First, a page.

Timecode - a discontinuity in the timecode information between adjacent frames is assumed to be a cut point.
Edgecode - a discontinuity in the edgecode information between adjacent frames is assumed to be a cut point.
Specify which method(s) you wish to use by the check-boxes above the Detect button before running the automatic detection.
Not all image formats have timecode and/or edgecode information embedded within them. If this information is not available for a particular clip then the relevant options are disabled. Image content analysis is always available.
Where applicable it is usually quicker to look for cut points based on timecode and/or edgecode discontinuities since this only involves minimal processing of the frame headers and not a detailed analysis of the full resolution frame content itself. However, just because a clip has timecode/edgecode information present does not automatically mean it can be used to detect edit points since such information may have been overwritten at some earlier point in the scanning/preparation of the clip resulting in the the original discontinuities being lost.
In order to use the timecode embedded within a clip it is imperative that the frame rate of the project into which the clip is imported matches the frame rate used in the timecode. If there is a mismatch, say the clip's timecode is based on 25fps but its imported into a 24fps project, then the timecode of some frames will be invalid. If this occurs then the automatic detection of the edit points will abort.
It is also possible to read in cut point from an EDL file by pressing the EDL button.
The Cut list
As the cut point detection runs the cuts that have so far been found are listed in the cuts list:
The blue markers in the scrub bar, here at frames 31 and 61, show the cut points have been identified at those frames.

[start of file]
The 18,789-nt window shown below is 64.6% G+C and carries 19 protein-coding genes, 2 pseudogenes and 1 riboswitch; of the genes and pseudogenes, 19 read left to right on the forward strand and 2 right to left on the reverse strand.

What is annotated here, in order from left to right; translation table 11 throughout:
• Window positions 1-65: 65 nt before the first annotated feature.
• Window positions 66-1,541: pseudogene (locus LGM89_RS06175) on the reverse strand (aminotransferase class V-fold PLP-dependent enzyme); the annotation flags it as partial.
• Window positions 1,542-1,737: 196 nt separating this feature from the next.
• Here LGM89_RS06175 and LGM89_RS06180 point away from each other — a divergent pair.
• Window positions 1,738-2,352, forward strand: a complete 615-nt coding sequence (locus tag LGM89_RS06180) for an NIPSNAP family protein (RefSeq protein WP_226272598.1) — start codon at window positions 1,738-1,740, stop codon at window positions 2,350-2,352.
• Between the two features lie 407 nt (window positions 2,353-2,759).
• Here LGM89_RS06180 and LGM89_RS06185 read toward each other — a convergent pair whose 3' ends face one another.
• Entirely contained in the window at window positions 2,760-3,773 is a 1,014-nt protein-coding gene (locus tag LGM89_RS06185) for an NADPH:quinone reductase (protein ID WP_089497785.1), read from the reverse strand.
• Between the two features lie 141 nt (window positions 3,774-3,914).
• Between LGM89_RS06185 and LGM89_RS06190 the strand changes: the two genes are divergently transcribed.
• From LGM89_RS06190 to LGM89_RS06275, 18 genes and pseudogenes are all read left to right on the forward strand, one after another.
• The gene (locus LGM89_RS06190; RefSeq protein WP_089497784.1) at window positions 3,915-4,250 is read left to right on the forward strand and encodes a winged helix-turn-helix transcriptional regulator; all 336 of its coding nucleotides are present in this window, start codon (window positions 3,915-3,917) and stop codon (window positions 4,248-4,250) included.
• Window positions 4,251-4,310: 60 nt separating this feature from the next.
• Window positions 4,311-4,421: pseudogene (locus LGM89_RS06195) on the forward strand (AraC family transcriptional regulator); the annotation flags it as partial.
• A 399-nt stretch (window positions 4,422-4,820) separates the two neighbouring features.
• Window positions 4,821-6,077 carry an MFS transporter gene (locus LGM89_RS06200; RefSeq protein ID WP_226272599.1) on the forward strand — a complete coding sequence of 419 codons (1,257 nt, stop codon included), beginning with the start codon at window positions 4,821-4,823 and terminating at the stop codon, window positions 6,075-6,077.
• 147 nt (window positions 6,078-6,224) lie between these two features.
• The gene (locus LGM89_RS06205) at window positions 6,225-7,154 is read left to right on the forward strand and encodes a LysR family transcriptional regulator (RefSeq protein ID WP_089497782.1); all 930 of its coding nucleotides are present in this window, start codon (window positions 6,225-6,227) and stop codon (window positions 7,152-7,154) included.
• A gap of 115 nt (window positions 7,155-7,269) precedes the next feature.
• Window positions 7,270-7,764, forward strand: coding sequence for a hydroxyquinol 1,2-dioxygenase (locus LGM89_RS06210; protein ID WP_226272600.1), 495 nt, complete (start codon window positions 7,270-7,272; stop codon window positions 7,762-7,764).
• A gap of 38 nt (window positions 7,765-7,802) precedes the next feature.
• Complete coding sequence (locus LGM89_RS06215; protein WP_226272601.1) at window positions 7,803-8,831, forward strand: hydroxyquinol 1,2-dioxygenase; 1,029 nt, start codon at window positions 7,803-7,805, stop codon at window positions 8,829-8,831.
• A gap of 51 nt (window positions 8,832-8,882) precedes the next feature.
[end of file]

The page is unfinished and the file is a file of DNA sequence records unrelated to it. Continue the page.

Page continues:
The cuts list details the sub-clips that will be created if the current set of cut points is committed to; specifically it lists the in and out frames, the score of these (described below), and the sub-clip length and name.
Initially the sub-clips names are an arbitrary default value, click on the name field of an already selected item in the list to edit the name and enter something more meaningful.
The score fields detail the confidence with which the Cut tool believes that a cut point exists at that frame - the higher the score, the greater the confidence. Use the Threshold slider to change the above which the Cut tool considers the score to be a cut point - decreasing the Threshold slider helps to pick up more subtle edit points but risks accidentally mis-classifying a frame as an cut point.
The Min length slider sets a minimum frame length for the sub-clips. Note that changes to these slider are automatically reflected in the cuts list - no re-analysis of the clip is necessary. Selecting any sub-clip in the cuts list jumps to the in frame of that sub-clip in the Cinema. Similarly, the relevant sub-clip is always highlighted in the cuts list as the clip is played back and scrubbing through.
The Preview area